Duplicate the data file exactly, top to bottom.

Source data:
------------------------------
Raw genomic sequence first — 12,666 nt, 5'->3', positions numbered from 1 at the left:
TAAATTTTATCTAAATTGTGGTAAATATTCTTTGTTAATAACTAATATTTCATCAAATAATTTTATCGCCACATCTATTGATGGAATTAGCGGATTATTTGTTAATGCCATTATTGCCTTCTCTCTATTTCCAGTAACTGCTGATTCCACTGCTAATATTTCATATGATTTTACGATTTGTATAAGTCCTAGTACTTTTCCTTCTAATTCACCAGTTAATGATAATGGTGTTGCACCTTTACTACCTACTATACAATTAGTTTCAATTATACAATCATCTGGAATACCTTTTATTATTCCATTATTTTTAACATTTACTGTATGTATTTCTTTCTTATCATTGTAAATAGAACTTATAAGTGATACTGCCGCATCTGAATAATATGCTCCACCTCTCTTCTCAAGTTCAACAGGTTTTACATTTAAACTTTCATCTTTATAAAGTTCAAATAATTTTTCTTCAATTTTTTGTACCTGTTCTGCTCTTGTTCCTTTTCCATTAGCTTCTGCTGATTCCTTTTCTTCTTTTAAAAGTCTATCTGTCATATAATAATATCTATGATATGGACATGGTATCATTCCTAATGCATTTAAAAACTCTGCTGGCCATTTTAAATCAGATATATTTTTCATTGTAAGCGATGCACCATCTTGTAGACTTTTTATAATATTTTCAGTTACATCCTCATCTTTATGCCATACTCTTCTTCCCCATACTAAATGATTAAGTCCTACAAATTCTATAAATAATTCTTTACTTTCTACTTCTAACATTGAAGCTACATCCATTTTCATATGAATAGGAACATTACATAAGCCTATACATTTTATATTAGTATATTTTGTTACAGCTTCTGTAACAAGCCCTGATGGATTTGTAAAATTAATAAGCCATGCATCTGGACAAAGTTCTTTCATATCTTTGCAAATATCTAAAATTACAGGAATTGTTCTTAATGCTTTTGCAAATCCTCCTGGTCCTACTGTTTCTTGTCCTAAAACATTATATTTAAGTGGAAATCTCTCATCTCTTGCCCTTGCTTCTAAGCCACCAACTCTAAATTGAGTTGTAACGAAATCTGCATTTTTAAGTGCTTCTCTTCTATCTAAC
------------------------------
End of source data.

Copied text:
Raw genomic sequence first — 12,666 nt, 5'->3', positions numbered from 1 at the left:
TAAATTTTATCTAAATTGTGGTAAATATTCTTTGTTAATAACTAATATTTCATCAAATAATTTTATCGCCACATCTATTGATGGAATTAGCGGATTATTTGTTAATGCCATTATTGCCTTCTCTCTATTTCCAGTAACTGCTGATTCCACTGCTAATATTTCATATGATTTTACGATTTGTATAAGTCCTAGTACTTTTCCTTCTAATTCACCAGTTAATGATAATGGTGTTGCACCTTTACTACCTACTATACAATTAGTTTCAATTATACAATCATCTGGAATACCTTTTATTATTCCATTATTTTTAACATTTACTGTATGTATTTCTTTCTTATCATTGTAAATAGAACTTATAAGTGATACTGCCGCATCTGAATAATATGCTCCACCTCTCTTCTCAAGTTCAACAGGTTTTACATTTAAACTTTCATCTTTATAAAGTTCAAATAATTTTTCTTCAATTTTTTGTACCTGTTCTGCTCTTGTTCCTTTTCCATTAGCTTCTGCTGATTCCTTTTCTTCTTTTAAAAGTCTATCTGTCATATAATAATATCTATGATATGGACATGGTATCATTCCTAATGCATTTAAAAACTCTGCTGGCCATTTTAAATCAGATATATTTTTCATTGTAAGCGATGCACCATCTTGTAGACTTTTTATAATATTTTCAGTTACATCCTCATCTTTATGCCATACTCTTCTTCCCCATACTAAATGATTAAGTCCTACAAATTCTATAAATAATTCTTTACTTTCTACTTCTAACATTGAAGCTACATCCATTTTCATATGAATAGGAACATTACATAAGCCTATACATTTTATATTAGTATATTTTGTTACAGCTTCTGTAACAAGCCCTGATGGATTTGTAAAATTAATAAGCCATGCATCTGGACAAAGTTCTTTCATATCTTTGCAAATATCTAAAATTACAGGAATTGTTCTTAATGCTTTTGCAAATCCTCCTGGTCCTACTGTTTCTTGTCCTAAAACATTATATTTAAGTGGAAATCTCTCATCTCTTGCCCTTGCTTCTAAGCCACCAACTCTAAATTGAGTTGTAACGAAATCTGCATTTTTAAGTGCTTCTCTTCTATCTAAC